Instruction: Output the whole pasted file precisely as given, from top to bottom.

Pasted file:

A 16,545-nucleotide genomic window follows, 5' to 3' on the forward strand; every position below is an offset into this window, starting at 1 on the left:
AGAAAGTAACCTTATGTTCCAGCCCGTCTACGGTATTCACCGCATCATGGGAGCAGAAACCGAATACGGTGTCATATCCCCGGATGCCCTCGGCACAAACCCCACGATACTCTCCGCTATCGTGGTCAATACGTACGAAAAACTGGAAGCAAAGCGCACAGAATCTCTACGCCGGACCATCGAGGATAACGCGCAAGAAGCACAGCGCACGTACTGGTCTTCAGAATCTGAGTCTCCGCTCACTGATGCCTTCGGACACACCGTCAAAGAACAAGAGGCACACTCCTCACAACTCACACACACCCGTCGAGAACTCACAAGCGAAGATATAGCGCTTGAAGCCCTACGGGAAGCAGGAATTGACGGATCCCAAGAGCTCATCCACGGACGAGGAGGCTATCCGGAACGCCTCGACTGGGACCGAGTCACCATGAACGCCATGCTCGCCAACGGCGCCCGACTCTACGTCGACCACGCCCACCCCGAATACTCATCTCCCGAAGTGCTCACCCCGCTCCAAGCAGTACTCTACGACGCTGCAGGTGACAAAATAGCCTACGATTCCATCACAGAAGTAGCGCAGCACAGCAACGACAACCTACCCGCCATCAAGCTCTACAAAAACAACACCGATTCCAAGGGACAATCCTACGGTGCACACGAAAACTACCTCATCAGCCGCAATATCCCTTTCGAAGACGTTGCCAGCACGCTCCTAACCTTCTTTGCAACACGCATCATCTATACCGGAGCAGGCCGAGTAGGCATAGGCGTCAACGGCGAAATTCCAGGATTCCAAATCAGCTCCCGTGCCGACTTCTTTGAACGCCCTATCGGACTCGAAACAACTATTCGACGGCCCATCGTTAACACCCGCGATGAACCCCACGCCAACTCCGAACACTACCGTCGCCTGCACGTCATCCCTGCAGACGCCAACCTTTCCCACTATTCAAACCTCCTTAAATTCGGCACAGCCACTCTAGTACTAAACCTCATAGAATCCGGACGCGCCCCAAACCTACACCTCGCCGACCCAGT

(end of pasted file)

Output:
A 16,545-nucleotide genomic window follows, 5' to 3' on the forward strand; every position below is an offset into this window, starting at 1 on the left:
AGAAAGTAACCTTATGTTCCAGCCCGTCTACGGTATTCACCGCATCATGGGAGCAGAAACCGAATACGGTGTCATATCCCCGGATGCCCTCGGCACAAACCCCACGATACTCTCCGCTATCGTGGTCAATACGTACGAAAAACTGGAAGCAAAGCGCACAGAATCTCTACGCCGGACCATCGAGGATAACGCGCAAGAAGCACAGCGCACGTACTGGTCTTCAGAATCTGAGTCTCCGCTCACTGATGCCTTCGGACACACCGTCAAAGAACAAGAGGCACACTCCTCACAACTCACACACACCCGTCGAGAACTCACAAGCGAAGATATAGCGCTTGAAGCCCTACGGGAAGCAGGAATTGACGGATCCCAAGAGCTCATCCACGGACGAGGAGGCTATCCGGAACGCCTCGACTGGGACCGAGTCACCATGAACGCCATGCTCGCCAACGGCGCCCGACTCTACGTCGACCACGCCCACCCCGAATACTCATCTCCCGAAGTGCTCACCCCGCTCCAAGCAGTACTCTACGACGCTGCAGGTGACAAAATAGCCTACGATTCCATCACAGAAGTAGCGCAGCACAGCAACGACAACCTACCCGCCATCAAGCTCTACAAAAACAACACCGATTCCAAGGGACAATCCTACGGTGCACACGAAAACTACCTCATCAGCCGCAATATCCCTTTCGAAGACGTTGCCAGCACGCTCCTAACCTTCTTTGCAACACGCATCATCTATACCGGAGCAGGCCGAGTAGGCATAGGCGTCAACGGCGAAATTCCAGGATTCCAAATCAGCTCCCGTGCCGACTTCTTTGAACGCCCTATCGGACTCGAAACAACTATTCGACGGCCCATCGTTAACACCCGCGATGAACCCCACGCCAACTCCGAACACTACCGTCGCCTGCACGTCATCCCTGCAGACGCCAACCTTTCCCACTATTCAAACCTCCTTAAATTCGGCACAGCCACTCTAGTACTAAACCTCATAGAATCCGGACGCGCCCCAAACCTACACCTCGCCGACCCAGT